How Did Groupon Nearly Ruin a Bakery Business?
Rachel Brown’s Need a Cake bakery offered a 75 percent discount on a dozen cupcakes, bringing the $40 price down to $10. What she didn’t expect was for 8,500 people to take her up on the deal, which meant a shop that normally produces about 1,200 cupcakes per month was suddenly expected to make ten times that amount.
As a result of the massive demand, she had to bring in temporary workers at a cost of $19,500 — which resulted in a loss of between $2.90 and $4.70 on each batch of cupcakes she sold, wiping out all her profits for the year. What’s worse, the temps weren’t as skilled as Brown’s normal employees and thus didn’t produce the same high-quality product.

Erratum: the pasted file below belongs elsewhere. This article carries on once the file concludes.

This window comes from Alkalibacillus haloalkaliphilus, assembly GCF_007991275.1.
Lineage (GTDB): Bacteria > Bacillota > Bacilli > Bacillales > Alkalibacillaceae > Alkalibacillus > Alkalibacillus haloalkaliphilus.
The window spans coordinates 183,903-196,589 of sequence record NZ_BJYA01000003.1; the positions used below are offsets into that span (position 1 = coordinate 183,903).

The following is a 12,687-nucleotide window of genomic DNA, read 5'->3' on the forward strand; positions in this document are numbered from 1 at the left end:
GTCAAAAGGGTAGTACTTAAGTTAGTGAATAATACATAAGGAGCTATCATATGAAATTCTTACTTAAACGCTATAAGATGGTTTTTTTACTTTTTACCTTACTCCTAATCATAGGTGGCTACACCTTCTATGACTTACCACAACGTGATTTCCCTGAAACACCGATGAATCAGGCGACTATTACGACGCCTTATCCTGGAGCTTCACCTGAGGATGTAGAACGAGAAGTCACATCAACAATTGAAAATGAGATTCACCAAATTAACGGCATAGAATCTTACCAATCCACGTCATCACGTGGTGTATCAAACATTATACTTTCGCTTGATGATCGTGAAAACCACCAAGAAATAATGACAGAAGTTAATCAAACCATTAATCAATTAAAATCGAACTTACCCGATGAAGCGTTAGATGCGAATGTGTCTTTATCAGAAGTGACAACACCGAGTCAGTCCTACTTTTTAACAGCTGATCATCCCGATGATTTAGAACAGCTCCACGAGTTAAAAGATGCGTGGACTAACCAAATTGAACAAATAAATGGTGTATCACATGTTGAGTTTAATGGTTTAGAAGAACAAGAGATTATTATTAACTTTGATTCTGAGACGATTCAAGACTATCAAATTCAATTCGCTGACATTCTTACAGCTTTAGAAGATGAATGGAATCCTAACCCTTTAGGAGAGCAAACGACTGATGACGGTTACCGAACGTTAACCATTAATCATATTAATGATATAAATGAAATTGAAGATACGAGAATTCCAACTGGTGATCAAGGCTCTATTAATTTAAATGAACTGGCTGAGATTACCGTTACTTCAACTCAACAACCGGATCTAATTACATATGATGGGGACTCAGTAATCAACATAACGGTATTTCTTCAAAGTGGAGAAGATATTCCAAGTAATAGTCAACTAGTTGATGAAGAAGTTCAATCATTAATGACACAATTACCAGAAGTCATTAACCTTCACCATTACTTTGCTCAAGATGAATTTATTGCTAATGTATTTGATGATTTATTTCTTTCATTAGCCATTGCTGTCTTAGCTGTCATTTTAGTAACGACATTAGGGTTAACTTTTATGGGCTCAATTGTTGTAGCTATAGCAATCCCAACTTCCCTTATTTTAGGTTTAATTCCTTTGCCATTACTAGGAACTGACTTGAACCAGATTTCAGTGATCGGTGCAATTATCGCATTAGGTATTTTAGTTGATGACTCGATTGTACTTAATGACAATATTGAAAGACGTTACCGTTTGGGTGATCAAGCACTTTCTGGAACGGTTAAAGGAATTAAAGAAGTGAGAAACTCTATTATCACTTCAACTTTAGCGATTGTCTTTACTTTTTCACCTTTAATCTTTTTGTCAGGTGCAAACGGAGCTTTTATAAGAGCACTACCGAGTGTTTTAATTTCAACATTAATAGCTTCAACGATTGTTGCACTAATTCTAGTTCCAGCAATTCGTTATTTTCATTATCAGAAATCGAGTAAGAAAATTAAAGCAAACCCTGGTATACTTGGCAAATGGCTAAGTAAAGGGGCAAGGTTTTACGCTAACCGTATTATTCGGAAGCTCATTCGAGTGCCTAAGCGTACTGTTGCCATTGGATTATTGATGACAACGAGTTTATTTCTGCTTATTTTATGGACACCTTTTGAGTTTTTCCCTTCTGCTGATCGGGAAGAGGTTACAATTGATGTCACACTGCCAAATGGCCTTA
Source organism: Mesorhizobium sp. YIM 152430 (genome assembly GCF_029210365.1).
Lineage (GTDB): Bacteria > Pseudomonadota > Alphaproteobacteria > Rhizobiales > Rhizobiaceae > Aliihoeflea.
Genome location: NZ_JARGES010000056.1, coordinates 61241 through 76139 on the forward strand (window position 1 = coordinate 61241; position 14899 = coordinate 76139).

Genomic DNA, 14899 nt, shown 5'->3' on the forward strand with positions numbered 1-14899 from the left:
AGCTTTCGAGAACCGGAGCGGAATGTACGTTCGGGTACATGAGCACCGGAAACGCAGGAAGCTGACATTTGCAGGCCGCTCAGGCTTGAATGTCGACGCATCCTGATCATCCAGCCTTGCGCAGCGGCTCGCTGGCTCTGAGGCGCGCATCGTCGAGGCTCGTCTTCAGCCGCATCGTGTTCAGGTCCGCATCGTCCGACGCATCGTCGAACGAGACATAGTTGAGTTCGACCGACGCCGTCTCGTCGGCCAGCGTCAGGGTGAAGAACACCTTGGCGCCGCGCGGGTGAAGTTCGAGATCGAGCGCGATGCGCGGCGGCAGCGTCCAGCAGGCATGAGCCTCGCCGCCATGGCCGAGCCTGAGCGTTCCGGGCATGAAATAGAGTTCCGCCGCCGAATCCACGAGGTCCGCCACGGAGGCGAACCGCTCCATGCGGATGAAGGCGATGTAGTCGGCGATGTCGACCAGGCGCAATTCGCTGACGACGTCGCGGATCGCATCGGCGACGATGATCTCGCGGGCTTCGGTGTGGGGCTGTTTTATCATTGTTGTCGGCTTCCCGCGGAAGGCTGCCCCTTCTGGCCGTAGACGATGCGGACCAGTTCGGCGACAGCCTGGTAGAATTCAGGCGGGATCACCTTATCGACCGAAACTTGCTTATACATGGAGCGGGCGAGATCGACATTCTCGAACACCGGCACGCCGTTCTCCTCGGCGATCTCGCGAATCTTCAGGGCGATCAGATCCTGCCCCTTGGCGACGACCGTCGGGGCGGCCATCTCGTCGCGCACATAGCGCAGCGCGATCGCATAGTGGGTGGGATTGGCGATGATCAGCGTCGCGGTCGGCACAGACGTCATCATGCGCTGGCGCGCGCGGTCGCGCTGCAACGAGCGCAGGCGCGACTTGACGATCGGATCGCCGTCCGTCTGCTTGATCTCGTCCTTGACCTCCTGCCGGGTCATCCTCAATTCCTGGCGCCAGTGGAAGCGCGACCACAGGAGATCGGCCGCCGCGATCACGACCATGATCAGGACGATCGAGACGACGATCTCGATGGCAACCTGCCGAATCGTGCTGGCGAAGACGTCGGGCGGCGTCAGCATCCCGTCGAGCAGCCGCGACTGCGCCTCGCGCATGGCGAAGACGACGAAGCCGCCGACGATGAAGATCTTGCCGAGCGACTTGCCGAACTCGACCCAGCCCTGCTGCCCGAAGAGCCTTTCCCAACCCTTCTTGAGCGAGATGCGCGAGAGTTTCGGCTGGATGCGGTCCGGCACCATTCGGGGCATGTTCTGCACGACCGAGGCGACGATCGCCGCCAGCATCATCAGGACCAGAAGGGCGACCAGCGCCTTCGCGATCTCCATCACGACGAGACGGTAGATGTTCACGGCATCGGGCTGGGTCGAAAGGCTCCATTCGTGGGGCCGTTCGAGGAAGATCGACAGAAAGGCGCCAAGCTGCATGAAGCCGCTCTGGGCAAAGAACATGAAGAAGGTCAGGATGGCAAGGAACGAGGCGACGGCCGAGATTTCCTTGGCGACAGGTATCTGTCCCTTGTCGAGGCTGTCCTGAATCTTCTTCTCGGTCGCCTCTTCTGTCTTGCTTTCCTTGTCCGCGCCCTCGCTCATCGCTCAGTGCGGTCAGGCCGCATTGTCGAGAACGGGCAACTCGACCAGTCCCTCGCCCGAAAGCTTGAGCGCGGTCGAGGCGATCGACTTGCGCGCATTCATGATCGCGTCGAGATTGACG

“Without doubt, it was my worst ever business decision,” she said. “We had thousands of orders pouring in that really we hadn’t expected to have… My poor staff were having to slog away at all hours — one of them even came in at 3 a.m. because she couldn’t sleep for worry. We are still working to make up the lost money and will not be doing this again.”
Heather Dickinson, international communications director for Groupon, said that while companies can state in their contracts that only a certain number of vouchers can be sold, Brown didn’t request the limit in hers, adding, “Need a Cake wanted to run a national deal with us, but we advised them to feature in a few cities so they wouldn’t overextend themselves.”
Guess she should have turned to Seize the Deal, huh?